Identification and Targeting of Noncanonical Death Resistant Cells

SENS Research Foundation Research Center

Forever Healthy Foundation Fellowship in Rejuvenation Biotechnology

Principal Investigator: Tesfahun Admasu

When cells age, they lose their proliferative capacity and stop dividing in a phenomenon called senescence. Cellular senescence decreases the regenerative capacity of cells and tissues.

Throughout the aging process senescent cells accumulate and secrete a characteristic set of proteins, called a senescence-associated secretory phenotype (SASP). Although SASPs act as tumor suppressors and recruit immune cells to repair damage, they also mediate the deleterious effects of senescence to cause different pathologies, such as cancer, neurodegenerative diseases and diabetes. Furthermore, SASPs induce senescence in the surrounding cells (secondary senescence), which aggravates the effect.

Small molecules, called senolytics, eliminate senescent cells and reduce certain age-associated disorders.

Project Goals

This project seeks to test the hypothesis that secondary senescent cells are different from primary senescent cells and would therefore need a different set of senolytics to eradicate. In addition, the project will study the role of the different SASP components involved in the spreading of senescence, and test the hypothesis that intervening in SASP signaling could be therapeutically viable.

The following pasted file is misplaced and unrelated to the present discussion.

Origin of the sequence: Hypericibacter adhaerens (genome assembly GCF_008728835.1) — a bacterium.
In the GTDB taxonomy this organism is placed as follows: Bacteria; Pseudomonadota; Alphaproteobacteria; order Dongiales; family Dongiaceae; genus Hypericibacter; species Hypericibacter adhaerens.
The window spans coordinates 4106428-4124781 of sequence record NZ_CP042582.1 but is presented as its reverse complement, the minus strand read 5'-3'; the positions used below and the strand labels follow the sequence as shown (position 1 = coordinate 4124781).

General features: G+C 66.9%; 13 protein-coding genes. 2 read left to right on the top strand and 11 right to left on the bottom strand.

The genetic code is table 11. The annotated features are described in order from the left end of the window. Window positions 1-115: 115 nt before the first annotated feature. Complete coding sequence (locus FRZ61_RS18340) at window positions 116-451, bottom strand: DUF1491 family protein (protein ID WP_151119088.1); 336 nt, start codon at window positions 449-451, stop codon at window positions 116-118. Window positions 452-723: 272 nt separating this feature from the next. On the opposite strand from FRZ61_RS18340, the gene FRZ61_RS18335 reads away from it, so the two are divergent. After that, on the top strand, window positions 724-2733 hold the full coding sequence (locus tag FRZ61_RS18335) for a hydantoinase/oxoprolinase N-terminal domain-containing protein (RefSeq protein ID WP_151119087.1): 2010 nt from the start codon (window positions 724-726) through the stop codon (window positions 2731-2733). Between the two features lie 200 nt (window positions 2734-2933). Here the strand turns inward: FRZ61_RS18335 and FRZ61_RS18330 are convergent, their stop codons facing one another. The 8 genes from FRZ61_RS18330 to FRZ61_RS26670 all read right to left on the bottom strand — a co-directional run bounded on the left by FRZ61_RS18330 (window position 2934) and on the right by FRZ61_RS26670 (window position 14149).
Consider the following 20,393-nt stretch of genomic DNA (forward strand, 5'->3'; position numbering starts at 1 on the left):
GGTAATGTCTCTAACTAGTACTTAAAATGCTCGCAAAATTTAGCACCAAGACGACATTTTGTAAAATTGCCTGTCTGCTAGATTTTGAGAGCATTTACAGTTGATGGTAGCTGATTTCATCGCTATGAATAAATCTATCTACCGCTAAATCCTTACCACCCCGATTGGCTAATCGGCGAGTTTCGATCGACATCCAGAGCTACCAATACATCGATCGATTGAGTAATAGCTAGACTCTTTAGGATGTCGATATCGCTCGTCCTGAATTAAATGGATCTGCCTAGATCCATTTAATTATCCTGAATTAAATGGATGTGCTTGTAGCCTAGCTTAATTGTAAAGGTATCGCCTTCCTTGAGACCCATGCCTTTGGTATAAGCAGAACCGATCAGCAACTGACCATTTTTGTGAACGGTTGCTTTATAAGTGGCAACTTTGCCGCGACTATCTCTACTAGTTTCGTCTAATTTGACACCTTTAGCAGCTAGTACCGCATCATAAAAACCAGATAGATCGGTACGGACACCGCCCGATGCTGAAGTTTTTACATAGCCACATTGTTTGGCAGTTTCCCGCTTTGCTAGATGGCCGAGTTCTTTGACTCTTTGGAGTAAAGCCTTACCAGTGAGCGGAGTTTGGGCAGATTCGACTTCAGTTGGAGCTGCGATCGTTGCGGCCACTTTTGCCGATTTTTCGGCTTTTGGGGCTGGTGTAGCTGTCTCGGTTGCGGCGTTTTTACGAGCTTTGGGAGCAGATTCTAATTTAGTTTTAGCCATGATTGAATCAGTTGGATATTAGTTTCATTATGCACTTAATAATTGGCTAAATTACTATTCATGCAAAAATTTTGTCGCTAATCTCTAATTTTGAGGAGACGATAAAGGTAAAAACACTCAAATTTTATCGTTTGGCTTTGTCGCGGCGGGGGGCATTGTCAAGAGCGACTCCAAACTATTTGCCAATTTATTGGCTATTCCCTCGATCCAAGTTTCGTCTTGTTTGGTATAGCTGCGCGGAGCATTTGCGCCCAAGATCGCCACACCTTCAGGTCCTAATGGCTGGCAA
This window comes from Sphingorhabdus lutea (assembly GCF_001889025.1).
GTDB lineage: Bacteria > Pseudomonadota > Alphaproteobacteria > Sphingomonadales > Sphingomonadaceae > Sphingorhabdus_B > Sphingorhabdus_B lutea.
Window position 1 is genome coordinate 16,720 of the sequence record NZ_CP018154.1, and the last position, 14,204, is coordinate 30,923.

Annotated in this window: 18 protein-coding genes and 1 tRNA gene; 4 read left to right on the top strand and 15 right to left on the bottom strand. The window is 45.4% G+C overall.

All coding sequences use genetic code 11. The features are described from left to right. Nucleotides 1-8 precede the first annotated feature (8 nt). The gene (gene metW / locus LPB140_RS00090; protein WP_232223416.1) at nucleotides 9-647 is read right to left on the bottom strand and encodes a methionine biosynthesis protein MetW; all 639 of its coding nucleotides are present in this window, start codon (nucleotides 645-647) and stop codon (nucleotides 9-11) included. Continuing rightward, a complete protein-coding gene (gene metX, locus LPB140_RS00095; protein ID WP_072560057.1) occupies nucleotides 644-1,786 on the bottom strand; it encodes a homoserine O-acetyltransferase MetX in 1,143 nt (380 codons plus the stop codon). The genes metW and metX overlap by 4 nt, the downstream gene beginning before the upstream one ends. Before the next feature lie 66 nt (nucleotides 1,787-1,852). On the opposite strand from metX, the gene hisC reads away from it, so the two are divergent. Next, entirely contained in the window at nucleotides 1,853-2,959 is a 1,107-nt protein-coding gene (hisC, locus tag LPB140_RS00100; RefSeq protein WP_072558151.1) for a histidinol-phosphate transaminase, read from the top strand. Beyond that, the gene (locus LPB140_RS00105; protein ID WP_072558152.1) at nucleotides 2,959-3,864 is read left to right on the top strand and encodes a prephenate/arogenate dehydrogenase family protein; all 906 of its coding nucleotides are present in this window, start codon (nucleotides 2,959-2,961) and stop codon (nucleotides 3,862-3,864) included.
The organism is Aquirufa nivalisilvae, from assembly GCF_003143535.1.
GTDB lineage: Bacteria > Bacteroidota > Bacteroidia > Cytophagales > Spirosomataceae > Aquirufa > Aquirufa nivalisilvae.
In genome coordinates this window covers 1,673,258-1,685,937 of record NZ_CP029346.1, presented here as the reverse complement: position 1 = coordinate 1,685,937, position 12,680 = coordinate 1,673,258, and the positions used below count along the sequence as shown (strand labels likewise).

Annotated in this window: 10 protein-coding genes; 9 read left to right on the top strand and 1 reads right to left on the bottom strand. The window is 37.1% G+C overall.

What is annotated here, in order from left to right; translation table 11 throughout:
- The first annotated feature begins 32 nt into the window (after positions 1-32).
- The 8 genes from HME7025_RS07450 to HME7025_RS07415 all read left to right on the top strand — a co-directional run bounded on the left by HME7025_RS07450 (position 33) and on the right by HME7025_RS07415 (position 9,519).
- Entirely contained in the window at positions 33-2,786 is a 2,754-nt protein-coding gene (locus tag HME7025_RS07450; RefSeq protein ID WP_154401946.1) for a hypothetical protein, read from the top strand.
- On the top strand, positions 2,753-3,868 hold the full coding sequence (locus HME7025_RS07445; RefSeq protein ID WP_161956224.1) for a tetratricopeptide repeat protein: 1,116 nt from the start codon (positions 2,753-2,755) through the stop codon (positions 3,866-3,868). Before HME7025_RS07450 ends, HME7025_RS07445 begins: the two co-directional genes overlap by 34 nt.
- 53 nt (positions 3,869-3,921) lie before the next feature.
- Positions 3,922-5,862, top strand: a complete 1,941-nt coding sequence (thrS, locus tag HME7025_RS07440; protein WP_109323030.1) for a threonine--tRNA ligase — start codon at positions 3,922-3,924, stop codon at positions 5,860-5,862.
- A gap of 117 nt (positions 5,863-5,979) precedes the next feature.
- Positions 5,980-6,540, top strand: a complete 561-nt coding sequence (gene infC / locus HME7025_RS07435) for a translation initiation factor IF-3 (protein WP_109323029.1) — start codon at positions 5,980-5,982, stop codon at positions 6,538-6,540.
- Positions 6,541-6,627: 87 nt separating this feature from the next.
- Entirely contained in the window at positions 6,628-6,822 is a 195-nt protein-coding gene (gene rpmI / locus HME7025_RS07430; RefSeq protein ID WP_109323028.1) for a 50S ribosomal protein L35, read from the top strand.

Job Opportunity: Research Assistant (ImmunoSENS)

SENS Research Foundation (SRF) is hiring a Research Assistant for our Research Center (RC) located in Mountain View, CA. SRF is an exciting, cutting edge non-profit dedicated to transforming the way the world researches and treats age-related disease.

We are seeking a Research Assistant in our ImmunoSENS group for a project geared toward developing therapeutic interventions to rejuvenate immune clearance of senescent cells. This project involves working with human blood samples and primary human cells. This is a full-time position.